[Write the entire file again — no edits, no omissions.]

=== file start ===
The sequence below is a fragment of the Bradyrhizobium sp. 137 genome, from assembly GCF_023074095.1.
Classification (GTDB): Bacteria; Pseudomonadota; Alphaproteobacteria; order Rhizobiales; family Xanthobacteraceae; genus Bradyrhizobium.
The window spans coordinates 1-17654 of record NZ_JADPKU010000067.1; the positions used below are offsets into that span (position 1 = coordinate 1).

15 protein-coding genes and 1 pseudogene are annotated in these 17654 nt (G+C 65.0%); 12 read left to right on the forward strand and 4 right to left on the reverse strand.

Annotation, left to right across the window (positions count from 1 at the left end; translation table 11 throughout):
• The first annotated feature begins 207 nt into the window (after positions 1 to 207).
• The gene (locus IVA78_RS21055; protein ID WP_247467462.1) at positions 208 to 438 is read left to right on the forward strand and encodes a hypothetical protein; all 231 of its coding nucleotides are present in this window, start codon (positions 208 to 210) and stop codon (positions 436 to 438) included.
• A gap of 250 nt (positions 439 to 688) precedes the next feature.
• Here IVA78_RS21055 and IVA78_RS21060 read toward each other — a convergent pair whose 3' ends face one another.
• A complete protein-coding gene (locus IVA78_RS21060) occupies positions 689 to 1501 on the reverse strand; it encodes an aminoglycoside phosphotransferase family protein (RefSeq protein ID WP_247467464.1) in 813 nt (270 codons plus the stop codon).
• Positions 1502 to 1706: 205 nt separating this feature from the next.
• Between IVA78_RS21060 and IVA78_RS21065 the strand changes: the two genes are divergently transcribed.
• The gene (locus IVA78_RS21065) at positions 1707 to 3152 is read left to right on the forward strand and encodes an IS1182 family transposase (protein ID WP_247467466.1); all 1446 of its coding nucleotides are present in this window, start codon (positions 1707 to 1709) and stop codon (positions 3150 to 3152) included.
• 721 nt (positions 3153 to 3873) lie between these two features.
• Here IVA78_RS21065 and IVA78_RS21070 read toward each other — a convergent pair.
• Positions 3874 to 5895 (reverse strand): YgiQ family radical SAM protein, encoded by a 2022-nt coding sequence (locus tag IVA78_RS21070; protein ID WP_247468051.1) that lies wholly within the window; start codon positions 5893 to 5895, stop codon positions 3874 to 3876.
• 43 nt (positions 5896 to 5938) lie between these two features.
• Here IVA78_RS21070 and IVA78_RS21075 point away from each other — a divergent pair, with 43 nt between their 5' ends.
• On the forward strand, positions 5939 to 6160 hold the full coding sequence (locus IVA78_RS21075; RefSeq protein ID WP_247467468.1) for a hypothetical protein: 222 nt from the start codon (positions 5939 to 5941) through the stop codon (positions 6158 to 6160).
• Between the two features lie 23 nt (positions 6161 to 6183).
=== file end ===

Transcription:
The sequence below is a fragment of the Bradyrhizobium sp. 137 genome, from assembly GCF_023074095.1.
Classification (GTDB): Bacteria; Pseudomonadota; Alphaproteobacteria; order Rhizobiales; family Xanthobacteraceae; genus Bradyrhizobium.
The window spans coordinates 1-17654 of record NZ_JADPKU010000067.1; the positions used below are offsets into that span (position 1 = coordinate 1).

15 protein-coding genes and 1 pseudogene are annotated in these 17654 nt (G+C 65.0%); 12 read left to right on the forward strand and 4 right to left on the reverse strand.

Annotation, left to right across the window (positions count from 1 at the left end; translation table 11 throughout):
• The first annotated feature begins 207 nt into the window (after positions 1 to 207).
• The gene (locus IVA78_RS21055; protein ID WP_247467462.1) at positions 208 to 438 is read left to right on the forward strand and encodes a hypothetical protein; all 231 of its coding nucleotides are present in this window, start codon (positions 208 to 210) and stop codon (positions 436 to 438) included.
• A gap of 250 nt (positions 439 to 688) precedes the next feature.
• Here IVA78_RS21055 and IVA78_RS21060 read toward each other — a convergent pair whose 3' ends face one another.
• A complete protein-coding gene (locus IVA78_RS21060) occupies positions 689 to 1501 on the reverse strand; it encodes an aminoglycoside phosphotransferase family protein (RefSeq protein ID WP_247467464.1) in 813 nt (270 codons plus the stop codon).
• Positions 1502 to 1706: 205 nt separating this feature from the next.
• Between IVA78_RS21060 and IVA78_RS21065 the strand changes: the two genes are divergently transcribed.
• The gene (locus IVA78_RS21065) at positions 1707 to 3152 is read left to right on the forward strand and encodes an IS1182 family transposase (protein ID WP_247467466.1); all 1446 of its coding nucleotides are present in this window, start codon (positions 1707 to 1709) and stop codon (positions 3150 to 3152) included.
• 721 nt (positions 3153 to 3873) lie between these two features.
• Here IVA78_RS21065 and IVA78_RS21070 read toward each other — a convergent pair.
• Positions 3874 to 5895 (reverse strand): YgiQ family radical SAM protein, encoded by a 2022-nt coding sequence (locus tag IVA78_RS21070; protein ID WP_247468051.1) that lies wholly within the window; start codon positions 5893 to 5895, stop codon positions 3874 to 3876.
• 43 nt (positions 5896 to 5938) lie between these two features.
• Here IVA78_RS21070 and IVA78_RS21075 point away from each other — a divergent pair, with 43 nt between their 5' ends.
• On the forward strand, positions 5939 to 6160 hold the full coding sequence (locus IVA78_RS21075; RefSeq protein ID WP_247467468.1) for a hypothetical protein: 222 nt from the start codon (positions 5939 to 5941) through the stop codon (positions 6158 to 6160).
• Between the two features lie 23 nt (positions 6161 to 6183).